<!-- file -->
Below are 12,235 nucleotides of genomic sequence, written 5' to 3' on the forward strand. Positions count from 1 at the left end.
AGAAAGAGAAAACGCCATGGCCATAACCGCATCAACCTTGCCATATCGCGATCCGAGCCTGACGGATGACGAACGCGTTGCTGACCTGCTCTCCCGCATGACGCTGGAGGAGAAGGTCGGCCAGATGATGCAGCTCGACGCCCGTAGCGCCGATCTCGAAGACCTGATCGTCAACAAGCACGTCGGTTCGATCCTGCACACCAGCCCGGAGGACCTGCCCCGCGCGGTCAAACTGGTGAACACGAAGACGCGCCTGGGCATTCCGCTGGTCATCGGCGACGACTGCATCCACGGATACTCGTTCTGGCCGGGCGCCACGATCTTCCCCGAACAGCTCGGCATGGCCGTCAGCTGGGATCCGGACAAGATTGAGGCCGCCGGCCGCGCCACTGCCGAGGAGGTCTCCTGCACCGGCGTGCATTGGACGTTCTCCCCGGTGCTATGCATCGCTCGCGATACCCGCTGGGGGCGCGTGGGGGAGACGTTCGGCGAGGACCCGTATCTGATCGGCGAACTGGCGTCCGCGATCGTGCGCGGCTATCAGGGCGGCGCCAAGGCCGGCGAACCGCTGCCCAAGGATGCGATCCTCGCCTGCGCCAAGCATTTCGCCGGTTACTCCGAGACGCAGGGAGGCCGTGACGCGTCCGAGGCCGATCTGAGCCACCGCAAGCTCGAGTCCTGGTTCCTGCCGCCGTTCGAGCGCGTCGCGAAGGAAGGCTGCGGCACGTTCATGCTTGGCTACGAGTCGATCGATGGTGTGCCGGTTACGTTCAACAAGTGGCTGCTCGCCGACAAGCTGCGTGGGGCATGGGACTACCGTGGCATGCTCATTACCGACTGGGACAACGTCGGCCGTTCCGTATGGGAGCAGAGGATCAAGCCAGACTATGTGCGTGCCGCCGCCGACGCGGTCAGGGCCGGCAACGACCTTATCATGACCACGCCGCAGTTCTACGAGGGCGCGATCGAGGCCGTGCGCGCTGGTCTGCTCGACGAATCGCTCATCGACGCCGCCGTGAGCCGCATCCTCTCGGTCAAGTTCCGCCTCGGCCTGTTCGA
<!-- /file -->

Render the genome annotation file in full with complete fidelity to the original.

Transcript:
Below are 12,235 nucleotides of genomic sequence, written 5' to 3' on the forward strand. Positions count from 1 at the left end.
AGAAAGAGAAAACGCCATGGCCATAACCGCATCAACCTTGCCATATCGCGATCCGAGCCTGACGGATGACGAACGCGTTGCTGACCTGCTCTCCCGCATGACGCTGGAGGAGAAGGTCGGCCAGATGATGCAGCTCGACGCCCGTAGCGCCGATCTCGAAGACCTGATCGTCAACAAGCACGTCGGTTCGATCCTGCACACCAGCCCGGAGGACCTGCCCCGCGCGGTCAAACTGGTGAACACGAAGACGCGCCTGGGCATTCCGCTGGTCATCGGCGACGACTGCATCCACGGATACTCGTTCTGGCCGGGCGCCACGATCTTCCCCGAACAGCTCGGCATGGCCGTCAGCTGGGATCCGGACAAGATTGAGGCCGCCGGCCGCGCCACTGCCGAGGAGGTCTCCTGCACCGGCGTGCATTGGACGTTCTCCCCGGTGCTATGCATCGCTCGCGATACCCGCTGGGGGCGCGTGGGGGAGACGTTCGGCGAGGACCCGTATCTGATCGGCGAACTGGCGTCCGCGATCGTGCGCGGCTATCAGGGCGGCGCCAAGGCCGGCGAACCGCTGCCCAAGGATGCGATCCTCGCCTGCGCCAAGCATTTCGCCGGTTACTCCGAGACGCAGGGAGGCCGTGACGCGTCCGAGGCCGATCTGAGCCACCGCAAGCTCGAGTCCTGGTTCCTGCCGCCGTTCGAGCGCGTCGCGAAGGAAGGCTGCGGCACGTTCATGCTTGGCTACGAGTCGATCGATGGTGTGCCGGTTACGTTCAACAAGTGGCTGCTCGCCGACAAGCTGCGTGGGGCATGGGACTACCGTGGCATGCTCATTACCGACTGGGACAACGTCGGCCGTTCCGTATGGGAGCAGAGGATCAAGCCAGACTATGTGCGTGCCGCCGCCGACGCGGTCAGGGCCGGCAACGACCTTATCATGACCACGCCGCAGTTCTACGAGGGCGCGATCGAGGCCGTGCGCGCTGGTCTGCTCGACGAATCGCTCATCGACGCCGCCGTGAGCCGCATCCTCTCGGTCAAGTTCCGCCTCGGCCTGTTCGA